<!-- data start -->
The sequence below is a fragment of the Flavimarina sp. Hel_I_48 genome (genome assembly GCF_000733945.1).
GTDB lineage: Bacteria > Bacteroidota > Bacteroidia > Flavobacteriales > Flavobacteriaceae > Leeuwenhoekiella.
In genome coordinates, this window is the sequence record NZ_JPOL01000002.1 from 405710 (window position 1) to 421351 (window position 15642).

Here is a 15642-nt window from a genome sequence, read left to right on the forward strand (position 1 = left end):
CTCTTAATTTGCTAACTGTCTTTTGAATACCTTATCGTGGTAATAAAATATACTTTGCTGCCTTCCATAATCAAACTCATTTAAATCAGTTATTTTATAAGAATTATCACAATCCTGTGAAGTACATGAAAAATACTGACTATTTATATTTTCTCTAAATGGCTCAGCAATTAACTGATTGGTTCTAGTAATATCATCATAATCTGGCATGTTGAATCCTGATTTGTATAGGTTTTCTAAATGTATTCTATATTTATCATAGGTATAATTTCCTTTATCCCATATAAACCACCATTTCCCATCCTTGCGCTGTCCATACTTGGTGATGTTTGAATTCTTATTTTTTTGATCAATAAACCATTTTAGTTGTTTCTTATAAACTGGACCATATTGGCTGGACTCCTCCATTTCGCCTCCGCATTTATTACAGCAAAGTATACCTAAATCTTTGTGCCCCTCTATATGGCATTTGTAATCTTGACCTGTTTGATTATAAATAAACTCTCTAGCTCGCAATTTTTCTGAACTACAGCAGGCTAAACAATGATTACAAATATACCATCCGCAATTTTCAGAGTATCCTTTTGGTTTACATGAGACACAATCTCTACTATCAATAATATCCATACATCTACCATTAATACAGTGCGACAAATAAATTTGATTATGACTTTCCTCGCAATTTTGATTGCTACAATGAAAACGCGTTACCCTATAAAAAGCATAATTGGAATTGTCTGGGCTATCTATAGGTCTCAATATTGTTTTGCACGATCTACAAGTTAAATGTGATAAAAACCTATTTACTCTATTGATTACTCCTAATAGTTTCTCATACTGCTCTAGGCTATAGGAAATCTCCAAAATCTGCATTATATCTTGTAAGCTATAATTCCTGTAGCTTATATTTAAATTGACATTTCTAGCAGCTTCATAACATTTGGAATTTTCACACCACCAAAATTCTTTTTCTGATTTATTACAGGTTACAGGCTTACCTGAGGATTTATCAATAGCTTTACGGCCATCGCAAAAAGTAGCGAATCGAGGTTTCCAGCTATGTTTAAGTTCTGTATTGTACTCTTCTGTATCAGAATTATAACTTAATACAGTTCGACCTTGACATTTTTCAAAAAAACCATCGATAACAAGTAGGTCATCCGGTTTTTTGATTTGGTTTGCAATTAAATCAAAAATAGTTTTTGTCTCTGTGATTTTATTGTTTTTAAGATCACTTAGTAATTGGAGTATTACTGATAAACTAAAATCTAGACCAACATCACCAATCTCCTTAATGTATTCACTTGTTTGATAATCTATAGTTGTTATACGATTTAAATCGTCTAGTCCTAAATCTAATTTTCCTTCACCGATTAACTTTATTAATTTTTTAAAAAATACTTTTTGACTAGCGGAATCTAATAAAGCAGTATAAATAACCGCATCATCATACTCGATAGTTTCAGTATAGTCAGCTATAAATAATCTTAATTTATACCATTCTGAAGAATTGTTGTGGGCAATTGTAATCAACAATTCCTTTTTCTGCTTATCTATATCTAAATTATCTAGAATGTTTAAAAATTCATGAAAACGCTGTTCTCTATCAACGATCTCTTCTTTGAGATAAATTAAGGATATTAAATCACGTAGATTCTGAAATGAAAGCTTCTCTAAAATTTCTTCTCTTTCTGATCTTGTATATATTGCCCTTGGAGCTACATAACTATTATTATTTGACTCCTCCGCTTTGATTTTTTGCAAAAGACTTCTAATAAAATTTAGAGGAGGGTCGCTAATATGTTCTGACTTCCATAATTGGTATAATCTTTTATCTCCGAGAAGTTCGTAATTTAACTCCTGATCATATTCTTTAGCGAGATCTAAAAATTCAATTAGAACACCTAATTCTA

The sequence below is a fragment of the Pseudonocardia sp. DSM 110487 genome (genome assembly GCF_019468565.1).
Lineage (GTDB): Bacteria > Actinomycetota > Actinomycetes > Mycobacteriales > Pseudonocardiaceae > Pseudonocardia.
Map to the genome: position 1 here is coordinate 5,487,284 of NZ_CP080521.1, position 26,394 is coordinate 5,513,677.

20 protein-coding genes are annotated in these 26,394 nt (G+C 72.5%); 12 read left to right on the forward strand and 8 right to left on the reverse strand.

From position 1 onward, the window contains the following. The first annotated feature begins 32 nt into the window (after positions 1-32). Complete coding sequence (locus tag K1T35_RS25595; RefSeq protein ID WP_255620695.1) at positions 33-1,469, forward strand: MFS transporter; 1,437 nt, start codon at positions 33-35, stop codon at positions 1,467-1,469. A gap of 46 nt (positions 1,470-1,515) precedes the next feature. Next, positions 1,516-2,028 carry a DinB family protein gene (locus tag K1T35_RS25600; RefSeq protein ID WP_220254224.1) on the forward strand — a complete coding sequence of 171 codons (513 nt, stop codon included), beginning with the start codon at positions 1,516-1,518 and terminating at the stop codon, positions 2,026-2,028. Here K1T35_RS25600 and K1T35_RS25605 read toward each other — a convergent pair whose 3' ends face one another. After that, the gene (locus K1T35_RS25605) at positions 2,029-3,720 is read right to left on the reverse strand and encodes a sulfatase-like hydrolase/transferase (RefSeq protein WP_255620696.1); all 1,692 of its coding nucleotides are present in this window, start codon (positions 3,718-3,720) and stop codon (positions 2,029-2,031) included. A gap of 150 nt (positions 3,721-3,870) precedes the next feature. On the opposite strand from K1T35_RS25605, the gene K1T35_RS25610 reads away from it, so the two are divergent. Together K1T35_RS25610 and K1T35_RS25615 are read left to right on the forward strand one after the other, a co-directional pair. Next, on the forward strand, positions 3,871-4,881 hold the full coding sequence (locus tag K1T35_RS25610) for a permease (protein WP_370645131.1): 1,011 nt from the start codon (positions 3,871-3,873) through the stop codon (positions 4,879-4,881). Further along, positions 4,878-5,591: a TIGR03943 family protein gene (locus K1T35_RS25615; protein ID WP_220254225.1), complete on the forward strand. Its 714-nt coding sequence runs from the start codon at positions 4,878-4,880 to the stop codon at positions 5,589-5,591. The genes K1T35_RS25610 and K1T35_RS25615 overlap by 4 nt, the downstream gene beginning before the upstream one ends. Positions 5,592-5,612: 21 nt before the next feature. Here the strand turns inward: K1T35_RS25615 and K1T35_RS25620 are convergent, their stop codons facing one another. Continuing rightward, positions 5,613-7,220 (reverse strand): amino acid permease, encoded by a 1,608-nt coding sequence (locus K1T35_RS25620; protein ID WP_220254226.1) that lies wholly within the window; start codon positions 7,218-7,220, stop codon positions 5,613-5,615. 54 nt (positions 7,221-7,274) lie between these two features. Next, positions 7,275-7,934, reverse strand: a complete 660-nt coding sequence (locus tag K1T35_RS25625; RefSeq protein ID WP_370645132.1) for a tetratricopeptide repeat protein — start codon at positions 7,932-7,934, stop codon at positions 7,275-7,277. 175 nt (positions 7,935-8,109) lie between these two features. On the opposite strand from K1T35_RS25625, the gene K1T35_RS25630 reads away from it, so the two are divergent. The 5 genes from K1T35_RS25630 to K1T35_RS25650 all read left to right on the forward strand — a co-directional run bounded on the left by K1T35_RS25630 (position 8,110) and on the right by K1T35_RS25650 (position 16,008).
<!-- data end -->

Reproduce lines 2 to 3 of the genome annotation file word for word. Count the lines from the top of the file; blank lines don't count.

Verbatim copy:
GTDB lineage: Bacteria > Bacteroidota > Bacteroidia > Flavobacteriales > Flavobacteriaceae > Leeuwenhoekiella.
In genome coordinates, this window is the sequence record NZ_JPOL01000002.1 from 405710 (window position 1) to 421351 (window position 15642).